Courting controversy
Nandy’s penchant for going out of his way to be provocative gets ample play in Regimes of Narcissism. Indicting the pursuit of happiness as a twentieth-century product of the Enlightenment, in the chapter ‘Happiness’ Nandy criticises the pursuit of happiness through the seeking of therapists and gurus. So far so good.  Then he goes on to remark that in some Indian texts the search for happiness is seen as slightly déclassé. According to Nandy, Valmiki’s Ramayana tells us that the benefits of reading the epic are different for different castes: the Brahmins get knowledge, the martial Kshatriyas fame/glory, the business-minded Vaishyas money, and the ‘lowly’ Shudras get happiness. 

Fortunately, the remarks in the book seem to have gone unnoticed by the general public. If they had been voiced at an event attended by the media they could have led to a spate of First Information Reports against Nandy, as happened at the Jaipur Literature Festival (JLF) in January 2013, when some individuals and communities felt hurt and humiliated by his words regarding corruption among dalits, adivasis, and OBCs, and used the Scheduled Caste/Scheduled Tribe (Prevention of Atrocities) Act (SC/ST Act) against him. Following his remarks at the JLF, the Supreme Court of India stepped in and stayed the arrest of 76-year-old Nandy in four FIRs lodged in four different states. In his defence Nandy asserted that the remarks were pulled out of context and distorted, and the matter rests with the courts.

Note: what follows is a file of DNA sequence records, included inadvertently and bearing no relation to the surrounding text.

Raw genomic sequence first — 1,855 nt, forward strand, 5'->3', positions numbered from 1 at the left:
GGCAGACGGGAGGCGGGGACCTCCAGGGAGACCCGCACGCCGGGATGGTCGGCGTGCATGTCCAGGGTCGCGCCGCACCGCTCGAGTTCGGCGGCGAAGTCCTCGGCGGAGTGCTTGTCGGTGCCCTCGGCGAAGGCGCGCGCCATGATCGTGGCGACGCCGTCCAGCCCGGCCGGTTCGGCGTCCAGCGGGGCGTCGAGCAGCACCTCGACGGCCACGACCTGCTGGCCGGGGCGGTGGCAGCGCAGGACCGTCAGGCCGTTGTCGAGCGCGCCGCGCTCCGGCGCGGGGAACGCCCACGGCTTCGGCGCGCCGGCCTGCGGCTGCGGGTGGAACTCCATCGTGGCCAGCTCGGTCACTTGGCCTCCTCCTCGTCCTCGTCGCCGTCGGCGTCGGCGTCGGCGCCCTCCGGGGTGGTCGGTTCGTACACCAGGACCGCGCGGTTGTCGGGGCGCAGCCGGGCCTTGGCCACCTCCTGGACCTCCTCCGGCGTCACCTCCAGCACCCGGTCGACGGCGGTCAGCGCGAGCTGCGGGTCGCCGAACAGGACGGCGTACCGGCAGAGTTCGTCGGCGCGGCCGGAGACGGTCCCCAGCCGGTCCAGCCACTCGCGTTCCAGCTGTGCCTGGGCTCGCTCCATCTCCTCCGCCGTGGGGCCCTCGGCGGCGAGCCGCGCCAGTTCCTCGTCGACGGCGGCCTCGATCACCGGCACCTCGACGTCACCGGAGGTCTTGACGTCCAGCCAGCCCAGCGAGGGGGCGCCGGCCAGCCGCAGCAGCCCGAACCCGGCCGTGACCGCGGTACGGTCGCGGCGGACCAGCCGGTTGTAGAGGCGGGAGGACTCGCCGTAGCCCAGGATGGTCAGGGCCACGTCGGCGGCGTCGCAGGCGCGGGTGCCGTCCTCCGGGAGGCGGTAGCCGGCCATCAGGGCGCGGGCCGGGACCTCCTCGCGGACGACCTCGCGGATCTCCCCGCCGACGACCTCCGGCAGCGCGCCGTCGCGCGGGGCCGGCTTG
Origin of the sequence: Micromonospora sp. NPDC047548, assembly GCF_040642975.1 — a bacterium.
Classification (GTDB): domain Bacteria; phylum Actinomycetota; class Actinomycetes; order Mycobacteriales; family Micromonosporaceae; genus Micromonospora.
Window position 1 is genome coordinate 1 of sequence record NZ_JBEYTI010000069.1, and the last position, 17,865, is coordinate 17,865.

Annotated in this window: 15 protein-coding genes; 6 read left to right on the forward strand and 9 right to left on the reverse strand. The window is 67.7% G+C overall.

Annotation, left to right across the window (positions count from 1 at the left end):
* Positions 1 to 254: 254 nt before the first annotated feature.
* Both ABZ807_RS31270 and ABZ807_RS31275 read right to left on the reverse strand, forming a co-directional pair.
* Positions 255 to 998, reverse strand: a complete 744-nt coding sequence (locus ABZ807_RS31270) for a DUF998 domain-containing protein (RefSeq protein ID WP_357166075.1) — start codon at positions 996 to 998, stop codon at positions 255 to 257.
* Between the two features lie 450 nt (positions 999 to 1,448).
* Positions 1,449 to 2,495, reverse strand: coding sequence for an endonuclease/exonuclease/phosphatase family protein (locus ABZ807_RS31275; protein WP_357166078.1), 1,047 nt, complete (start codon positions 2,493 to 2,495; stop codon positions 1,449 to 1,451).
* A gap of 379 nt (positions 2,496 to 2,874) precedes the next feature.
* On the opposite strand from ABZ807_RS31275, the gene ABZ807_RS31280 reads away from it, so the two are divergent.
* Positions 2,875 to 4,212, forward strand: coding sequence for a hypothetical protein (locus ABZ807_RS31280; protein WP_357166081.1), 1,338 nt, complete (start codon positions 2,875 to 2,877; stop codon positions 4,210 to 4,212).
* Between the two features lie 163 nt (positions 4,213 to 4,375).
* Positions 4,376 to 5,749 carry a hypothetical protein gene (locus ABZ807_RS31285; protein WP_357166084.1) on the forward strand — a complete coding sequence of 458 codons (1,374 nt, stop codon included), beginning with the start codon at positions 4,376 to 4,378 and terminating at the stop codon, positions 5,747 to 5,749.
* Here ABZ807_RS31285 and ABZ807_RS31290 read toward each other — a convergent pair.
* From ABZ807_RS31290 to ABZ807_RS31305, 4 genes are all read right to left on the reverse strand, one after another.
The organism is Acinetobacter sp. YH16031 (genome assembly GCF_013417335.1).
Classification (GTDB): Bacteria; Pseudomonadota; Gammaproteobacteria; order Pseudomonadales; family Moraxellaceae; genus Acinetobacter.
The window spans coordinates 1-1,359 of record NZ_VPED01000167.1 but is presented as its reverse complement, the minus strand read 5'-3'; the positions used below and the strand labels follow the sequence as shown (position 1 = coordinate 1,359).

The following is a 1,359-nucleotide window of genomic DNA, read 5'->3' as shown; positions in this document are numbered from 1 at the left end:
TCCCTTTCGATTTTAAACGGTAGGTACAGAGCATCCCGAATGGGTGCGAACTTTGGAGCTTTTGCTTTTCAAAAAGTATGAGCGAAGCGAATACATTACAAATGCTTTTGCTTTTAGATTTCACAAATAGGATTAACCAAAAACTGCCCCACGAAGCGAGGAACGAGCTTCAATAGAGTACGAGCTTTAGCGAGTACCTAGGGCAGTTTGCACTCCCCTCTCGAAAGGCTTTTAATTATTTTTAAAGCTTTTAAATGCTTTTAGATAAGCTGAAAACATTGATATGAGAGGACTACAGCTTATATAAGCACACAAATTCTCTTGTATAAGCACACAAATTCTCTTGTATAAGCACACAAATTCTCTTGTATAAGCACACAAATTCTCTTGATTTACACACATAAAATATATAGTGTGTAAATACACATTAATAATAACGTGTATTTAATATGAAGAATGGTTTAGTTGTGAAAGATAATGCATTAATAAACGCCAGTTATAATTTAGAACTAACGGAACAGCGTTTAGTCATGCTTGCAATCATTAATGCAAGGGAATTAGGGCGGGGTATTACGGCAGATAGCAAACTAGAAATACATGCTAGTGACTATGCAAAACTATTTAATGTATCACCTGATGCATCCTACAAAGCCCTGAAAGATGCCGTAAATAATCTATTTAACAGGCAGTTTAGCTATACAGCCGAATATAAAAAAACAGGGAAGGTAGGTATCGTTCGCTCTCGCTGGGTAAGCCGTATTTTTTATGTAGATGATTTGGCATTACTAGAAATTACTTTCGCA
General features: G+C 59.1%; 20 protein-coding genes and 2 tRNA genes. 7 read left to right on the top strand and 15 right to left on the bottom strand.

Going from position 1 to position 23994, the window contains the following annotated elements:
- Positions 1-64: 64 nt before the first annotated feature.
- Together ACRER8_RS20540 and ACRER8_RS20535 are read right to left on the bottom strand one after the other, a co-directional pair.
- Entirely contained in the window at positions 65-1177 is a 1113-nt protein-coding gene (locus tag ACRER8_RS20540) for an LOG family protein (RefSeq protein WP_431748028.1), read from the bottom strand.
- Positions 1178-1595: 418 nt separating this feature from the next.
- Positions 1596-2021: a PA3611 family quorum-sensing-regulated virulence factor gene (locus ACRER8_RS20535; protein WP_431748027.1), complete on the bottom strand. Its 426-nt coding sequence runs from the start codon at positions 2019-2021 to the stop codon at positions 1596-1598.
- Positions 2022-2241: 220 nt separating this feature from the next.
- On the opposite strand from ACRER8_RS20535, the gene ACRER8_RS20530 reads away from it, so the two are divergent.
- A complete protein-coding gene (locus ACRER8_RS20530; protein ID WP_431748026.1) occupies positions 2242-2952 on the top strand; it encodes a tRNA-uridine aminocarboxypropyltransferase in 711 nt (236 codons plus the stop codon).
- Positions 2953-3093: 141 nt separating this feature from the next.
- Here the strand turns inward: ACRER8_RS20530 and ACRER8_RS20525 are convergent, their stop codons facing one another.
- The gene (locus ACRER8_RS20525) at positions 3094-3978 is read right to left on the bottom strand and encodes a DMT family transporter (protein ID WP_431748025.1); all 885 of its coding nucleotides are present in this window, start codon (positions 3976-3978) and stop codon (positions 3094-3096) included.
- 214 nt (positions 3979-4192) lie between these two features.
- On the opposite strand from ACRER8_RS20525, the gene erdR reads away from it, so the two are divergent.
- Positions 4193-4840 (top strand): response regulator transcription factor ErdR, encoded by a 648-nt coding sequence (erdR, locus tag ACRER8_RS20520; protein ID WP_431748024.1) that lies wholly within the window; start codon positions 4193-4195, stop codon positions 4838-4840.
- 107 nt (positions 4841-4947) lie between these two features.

In a similar vein, Nandy states in this book that a recurrent theme in the testimonies of survivors/victims of the 1984 Delhi Sikh massacre was one of casteism. Victims said “they got us beaten up and killed by the Bhangis(Untouchables)”. Critiquing the reports on the massacre for omitting this theme, Nandy looks upon it as reflective of a way of thinking in which “the ‘strange’, politically incorrect categories of those at the receiving end of a social order are an embarrassment and must be quickly forgotten, presumably for the benefit of the victims themselves”, in this case the Sikhs. 

The politics of names